Made in the UK

The AO team are excited to let our customers know that, starting with Geometric [C-01], all Alex Orso jewellery will now be manufactured in the UK. To celebrate this, we want to give you a behind-the-scenes look at the meticulous 12-step production process we use across our collections.

 
A broad range of techniques are used throughout our production, some methods are traditional and have been used for centuries, while others embrace technology and innovation requiring specialist digital equipment. We use these techniques, old and new, to safeguard the high manufacturing standards you have come to expect from us.
 
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1) Product Design
A hand drawn sketch by Alex is the starting point of every AO product. These are carefully crafted with a focus on detail and finish. 
 
2) CAD Rendering
A 3D model is created using the dimensions and specifications from the hand drawing. The 3D model allows us to adjust the structure of the product and experiment with scale.
 
3) High Resolution 3D Printing 
Using a high definition 3D printer, a 3D model is printed from which the moulds can be made.  
 
4) Mould Making 
Moulds of the 3D printed designs are created using a cold-cure process. The cold-cure process is perfect for capturing and replicating the details of small intricate designs. 
 
5) Wax Injection and Pattern Cluster Construction
Molten wax is injected into the negative product mould shapes. Once cooled and set, the wax products can be removed and assembled into pattern clusters around a central wax sprue. The completed pattern cluster is then set in plaster to create a mould for casting.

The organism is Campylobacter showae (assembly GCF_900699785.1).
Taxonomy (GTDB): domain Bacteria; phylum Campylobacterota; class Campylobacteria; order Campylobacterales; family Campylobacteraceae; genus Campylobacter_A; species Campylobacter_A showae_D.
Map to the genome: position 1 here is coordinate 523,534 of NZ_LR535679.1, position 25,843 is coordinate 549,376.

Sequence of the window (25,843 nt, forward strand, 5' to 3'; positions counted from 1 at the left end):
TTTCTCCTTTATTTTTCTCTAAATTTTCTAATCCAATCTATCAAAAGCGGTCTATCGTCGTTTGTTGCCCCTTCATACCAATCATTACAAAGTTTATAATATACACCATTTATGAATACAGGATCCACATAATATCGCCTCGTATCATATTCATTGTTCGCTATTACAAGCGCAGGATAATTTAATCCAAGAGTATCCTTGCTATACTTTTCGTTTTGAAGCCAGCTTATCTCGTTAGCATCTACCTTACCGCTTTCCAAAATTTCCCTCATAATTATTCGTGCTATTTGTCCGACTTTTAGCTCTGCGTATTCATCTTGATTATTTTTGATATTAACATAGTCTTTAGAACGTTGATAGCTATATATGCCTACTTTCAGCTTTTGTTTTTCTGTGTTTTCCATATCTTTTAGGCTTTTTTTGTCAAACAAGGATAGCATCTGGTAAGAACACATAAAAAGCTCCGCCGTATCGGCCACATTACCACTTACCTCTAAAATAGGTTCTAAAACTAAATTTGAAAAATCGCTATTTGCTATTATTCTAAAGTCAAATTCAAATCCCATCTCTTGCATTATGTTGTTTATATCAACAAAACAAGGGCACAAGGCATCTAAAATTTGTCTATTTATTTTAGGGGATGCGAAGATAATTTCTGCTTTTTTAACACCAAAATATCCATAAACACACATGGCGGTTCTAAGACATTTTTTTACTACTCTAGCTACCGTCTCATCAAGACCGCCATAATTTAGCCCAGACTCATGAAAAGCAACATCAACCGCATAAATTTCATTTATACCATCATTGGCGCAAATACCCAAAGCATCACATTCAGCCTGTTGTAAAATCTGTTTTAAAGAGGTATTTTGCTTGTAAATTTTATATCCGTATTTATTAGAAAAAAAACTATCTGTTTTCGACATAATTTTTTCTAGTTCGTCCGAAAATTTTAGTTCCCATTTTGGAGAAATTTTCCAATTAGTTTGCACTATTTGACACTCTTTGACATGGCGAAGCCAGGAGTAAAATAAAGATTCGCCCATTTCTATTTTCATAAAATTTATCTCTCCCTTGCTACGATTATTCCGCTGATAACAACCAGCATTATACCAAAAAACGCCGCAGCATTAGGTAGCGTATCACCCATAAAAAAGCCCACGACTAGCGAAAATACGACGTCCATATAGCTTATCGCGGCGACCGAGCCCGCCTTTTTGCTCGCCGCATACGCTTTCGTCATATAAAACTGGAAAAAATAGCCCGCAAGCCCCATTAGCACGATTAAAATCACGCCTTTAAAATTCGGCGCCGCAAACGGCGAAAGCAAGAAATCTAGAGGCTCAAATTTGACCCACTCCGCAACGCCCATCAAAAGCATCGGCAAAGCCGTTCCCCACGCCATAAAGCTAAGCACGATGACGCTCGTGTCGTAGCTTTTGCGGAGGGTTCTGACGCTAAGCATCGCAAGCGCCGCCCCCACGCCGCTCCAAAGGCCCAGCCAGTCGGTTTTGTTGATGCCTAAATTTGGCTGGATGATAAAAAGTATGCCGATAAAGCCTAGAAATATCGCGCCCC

6) Vacuum Injection Casting 
The plaster mould is heated to over 700°C which results in the wax melting and evaporating completely, leaving a negative impression of the pattern cluster. This negative space is then filled with molten Sterling Silver at a temperature of 1040°C, using a vacuum injection method. Once the space has been filled and left to set briefly, the entire plaster cast is submerged in cold water which causes the plaster casing to disintegrate, leave behind the solidified metal cast. 
 
7) Primary Finishing
The primary finishing stage involves removing the individual items from the metal pattern clusters. The individual products are then filed down using specialist filing and sanding tools, removing any excess metal from the casting process. 
 
8) Assembly 
Styles like the Rotation Ring are made up of several individually cast elements. These separate pieces are assembled and fixed together using a hand-held soldering iron or a laser soldering process.
 
9) Secondary Finishing
This is one of the final stages of the jewellery making process where surface textures are added to the product. Various grades of mops are used to give either a polished or brushed finish. To achieve the dappled surface on the Oval Pendant, Disc Pendant and Hex Ring, each product is individually hand planished using a special hammer and anvil.
10) Laser Engraving
The AO logo is laser engraved on to each design using a laser engraver.
 
11) Electroplating
The penultimate stage of the process is the plating. Each sterling silver product is electroplated in either 22kt Gold, Rhodium (silver in colour) or Black Rhodium. 
 
12) Hallmarking
To complete the manufacturing process, each Sterling Silver product is hallmarked at the The Goldsmiths’ Company London Assay Office. Hallmarking is used to verify the quality of the material used in our products.

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